By Lois Quam
Executive Director of the Global Health Initiative
I write this from PEPFAR’s Annual Meeting in Johannesburg. As those of you who have been following my blog posts know, I’ve trying to get on the road more – to see the progress that is being made first-hand – as well as the challenges that lie ahead.
It’s inspiring to be at PEPFAR’s Annual Meeting surrounded by people so firmly committed to a program that has saved millions of lives in eight short years. It’s often said that PEPFAR is the cornerstone of GHI because of the platforms that it has been built. I would say that it’s also the cornerstone because of the people who have built them. PEPFAR, along with its government partners, is committed to making things happen. And every day, wearing my GHI Executive Director hat, I’m seeing more progress being made.
In speaking to my colleagues at PEPFAR, I emphasized that we are all stewards of President Obama’s and Secretary Clinton’s vision for GHI. And that vision is about momentum. In creating GHI, they reflected the fact that so much had been accomplished in global health that is powerful and good. Yet, they understood that our aspirations and dreams around global health go far beyond what we’ve accomplished.
Global health work is not new. For generations, we’ve had people crossing borders to save lives and relieve suffering. We know our grandchildren will be doing this work. But we don’t want them to do the same things that we are doing now.
The GHI initiative was put into place to provide that momentum. You can think about this in three ways:
1) The GHI principles are putting “jets” under our work. They are designed to fix things that we look at and know aren’t working right. GHI is creating momentum in our work with countries, building upon what has been successful to date. GHI is designed to gain momentum that we need to achieve our dreams. To accomplish those dreams we need to work in different ways.
2) The GHI vision is a part of the broader vision of Secretary Clinton and President Obama about the role that development plays as part of our broader strategic policy objectives. QDDR was the first four-year development review done by the State Department that elevated diplomacy and development together. Both Secretary Gates and Secretary Clinton have said we would like to use defense less in foreign relations – indeed no one has been more articulate than Secretary Gates on this. Secretary Gates has advocated for support for USAID because he recognizes the critical role of development, and what the blunt instrument of defense cannot accomplish.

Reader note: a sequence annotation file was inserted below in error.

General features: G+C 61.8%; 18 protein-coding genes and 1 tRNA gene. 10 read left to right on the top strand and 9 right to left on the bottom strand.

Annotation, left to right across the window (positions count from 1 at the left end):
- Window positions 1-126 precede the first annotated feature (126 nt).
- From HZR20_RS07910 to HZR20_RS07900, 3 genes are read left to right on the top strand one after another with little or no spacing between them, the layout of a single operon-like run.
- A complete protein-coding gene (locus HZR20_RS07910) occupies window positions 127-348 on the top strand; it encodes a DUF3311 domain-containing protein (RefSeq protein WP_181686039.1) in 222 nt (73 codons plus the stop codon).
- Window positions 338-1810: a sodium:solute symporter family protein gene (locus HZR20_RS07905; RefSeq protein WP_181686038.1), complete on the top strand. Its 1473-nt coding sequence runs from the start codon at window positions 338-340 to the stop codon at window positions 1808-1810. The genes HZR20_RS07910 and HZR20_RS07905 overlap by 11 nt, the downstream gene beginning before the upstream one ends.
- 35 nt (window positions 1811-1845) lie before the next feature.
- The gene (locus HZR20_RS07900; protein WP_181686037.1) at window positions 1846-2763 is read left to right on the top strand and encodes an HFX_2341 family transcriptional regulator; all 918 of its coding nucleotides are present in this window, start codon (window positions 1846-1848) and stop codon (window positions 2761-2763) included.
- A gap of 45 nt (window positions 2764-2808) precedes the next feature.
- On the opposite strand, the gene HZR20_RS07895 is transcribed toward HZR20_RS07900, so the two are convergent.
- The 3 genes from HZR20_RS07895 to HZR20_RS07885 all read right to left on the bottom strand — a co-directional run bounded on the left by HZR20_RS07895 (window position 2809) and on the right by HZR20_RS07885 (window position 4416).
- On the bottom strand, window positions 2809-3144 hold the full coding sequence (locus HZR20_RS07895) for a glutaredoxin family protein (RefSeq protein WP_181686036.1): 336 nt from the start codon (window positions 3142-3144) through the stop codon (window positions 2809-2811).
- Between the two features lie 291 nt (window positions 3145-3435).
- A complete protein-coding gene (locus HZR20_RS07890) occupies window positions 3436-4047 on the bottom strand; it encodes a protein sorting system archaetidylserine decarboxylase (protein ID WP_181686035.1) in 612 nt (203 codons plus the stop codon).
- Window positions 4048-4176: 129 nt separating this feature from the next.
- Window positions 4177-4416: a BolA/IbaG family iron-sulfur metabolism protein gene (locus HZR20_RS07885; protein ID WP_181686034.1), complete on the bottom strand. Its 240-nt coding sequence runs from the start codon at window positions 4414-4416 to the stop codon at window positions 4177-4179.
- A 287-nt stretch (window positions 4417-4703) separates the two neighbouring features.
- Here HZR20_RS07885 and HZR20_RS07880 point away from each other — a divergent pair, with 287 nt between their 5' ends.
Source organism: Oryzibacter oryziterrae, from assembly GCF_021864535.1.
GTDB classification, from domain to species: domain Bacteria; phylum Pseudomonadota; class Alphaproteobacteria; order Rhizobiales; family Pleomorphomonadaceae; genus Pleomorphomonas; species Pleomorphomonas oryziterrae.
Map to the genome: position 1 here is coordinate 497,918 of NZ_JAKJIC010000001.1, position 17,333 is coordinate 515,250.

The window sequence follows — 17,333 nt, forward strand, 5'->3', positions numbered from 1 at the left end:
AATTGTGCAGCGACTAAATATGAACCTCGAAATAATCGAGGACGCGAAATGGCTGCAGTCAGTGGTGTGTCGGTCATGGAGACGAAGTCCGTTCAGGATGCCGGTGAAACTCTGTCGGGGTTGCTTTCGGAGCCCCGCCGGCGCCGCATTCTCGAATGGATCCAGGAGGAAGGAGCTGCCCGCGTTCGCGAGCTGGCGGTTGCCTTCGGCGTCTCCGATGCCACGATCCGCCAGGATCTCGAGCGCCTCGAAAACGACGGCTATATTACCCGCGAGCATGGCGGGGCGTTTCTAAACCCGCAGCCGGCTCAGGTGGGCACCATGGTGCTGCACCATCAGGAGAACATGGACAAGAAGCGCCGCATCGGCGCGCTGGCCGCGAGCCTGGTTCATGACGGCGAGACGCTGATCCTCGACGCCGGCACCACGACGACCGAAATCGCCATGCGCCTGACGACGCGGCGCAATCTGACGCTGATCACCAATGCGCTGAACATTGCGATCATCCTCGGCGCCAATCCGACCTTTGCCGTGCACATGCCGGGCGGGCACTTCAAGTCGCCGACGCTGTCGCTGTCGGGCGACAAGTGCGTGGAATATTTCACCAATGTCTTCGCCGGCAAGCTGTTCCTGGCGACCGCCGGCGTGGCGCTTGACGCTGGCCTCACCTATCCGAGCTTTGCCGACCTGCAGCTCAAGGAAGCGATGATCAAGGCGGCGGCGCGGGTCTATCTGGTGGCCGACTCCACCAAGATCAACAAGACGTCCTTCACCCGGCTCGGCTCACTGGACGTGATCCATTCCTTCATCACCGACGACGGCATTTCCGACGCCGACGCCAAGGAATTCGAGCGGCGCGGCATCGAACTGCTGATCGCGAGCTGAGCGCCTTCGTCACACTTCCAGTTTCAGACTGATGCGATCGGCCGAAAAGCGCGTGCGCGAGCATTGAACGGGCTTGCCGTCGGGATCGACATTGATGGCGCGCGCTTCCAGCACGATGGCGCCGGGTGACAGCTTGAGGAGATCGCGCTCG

3) The QDDR builds on development as a part of diplomacy. As a result, we need a highly effective development agency to lead this role. Administrator Shah is working diligently to make USAID the best it can be. Because we know that we can’t have security, trading partners and can’t fulfill American values without having countries that have developed their people and capacities.
GHI is the next chapter in our nation’s successful global health efforts. Because GHI encompasses PEPFAR, the President’s Malaria Initiative and other global health programs that have separate legislation and appropriations, we don’t have the luxury of starting with a blank slate. However, we do have the luxury of building on these track records of success. Through GHI we can take existing programs and link their momentum to neglected areas such as the health of women and girls and neglected tropical diseases.
I have been telling my colleagues that the success of GHI is really up to all of us, we are the leaders. We are each other’s backstops. We will have to think better about how we support each other. How we can do this work in ways that are more efficient – so we can save more mothers, and that are more effective – so we can save more children.
Because that’s what GHI is all about…